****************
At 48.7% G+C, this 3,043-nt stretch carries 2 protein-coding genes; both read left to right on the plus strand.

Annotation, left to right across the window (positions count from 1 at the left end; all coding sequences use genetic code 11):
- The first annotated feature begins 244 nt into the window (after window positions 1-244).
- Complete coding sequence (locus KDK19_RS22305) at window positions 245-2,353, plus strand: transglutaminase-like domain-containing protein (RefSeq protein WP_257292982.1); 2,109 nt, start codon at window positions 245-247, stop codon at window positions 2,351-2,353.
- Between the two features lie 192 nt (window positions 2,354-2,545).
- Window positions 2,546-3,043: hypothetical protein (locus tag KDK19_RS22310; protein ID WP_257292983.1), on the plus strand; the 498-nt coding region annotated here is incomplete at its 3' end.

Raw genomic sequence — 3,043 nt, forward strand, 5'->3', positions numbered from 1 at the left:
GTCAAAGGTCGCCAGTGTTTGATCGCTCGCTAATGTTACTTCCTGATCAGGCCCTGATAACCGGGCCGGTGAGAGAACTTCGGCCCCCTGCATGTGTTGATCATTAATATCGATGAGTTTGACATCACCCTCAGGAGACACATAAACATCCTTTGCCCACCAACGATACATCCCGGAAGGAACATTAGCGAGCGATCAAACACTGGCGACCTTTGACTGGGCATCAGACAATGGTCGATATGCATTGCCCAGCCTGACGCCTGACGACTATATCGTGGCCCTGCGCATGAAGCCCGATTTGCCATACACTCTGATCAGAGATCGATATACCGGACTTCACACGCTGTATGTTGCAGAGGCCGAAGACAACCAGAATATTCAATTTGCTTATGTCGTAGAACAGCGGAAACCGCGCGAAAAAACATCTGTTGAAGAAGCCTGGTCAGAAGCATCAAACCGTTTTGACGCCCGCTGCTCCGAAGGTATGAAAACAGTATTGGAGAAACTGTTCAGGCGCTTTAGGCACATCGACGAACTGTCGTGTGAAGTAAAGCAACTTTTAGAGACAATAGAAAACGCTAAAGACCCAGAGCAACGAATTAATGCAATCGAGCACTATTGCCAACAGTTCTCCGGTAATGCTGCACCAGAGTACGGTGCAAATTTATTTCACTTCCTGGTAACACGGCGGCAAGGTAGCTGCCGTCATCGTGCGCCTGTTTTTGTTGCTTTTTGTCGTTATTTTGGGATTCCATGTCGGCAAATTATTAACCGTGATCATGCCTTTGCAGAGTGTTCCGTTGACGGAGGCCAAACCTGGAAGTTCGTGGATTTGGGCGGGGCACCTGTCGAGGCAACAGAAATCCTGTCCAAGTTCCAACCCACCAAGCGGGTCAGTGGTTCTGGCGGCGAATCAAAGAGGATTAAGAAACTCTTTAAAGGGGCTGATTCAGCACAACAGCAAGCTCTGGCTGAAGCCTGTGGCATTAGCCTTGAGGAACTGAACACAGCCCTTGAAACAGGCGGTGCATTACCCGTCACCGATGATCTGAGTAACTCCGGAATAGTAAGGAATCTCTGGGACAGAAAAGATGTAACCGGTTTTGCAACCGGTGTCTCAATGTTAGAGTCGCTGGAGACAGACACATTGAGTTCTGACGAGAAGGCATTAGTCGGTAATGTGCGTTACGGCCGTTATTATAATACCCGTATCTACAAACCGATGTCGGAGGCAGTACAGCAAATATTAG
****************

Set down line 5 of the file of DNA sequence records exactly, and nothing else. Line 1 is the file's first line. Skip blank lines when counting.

- Between the two features lie 192 nt (window positions 2,354-2,545).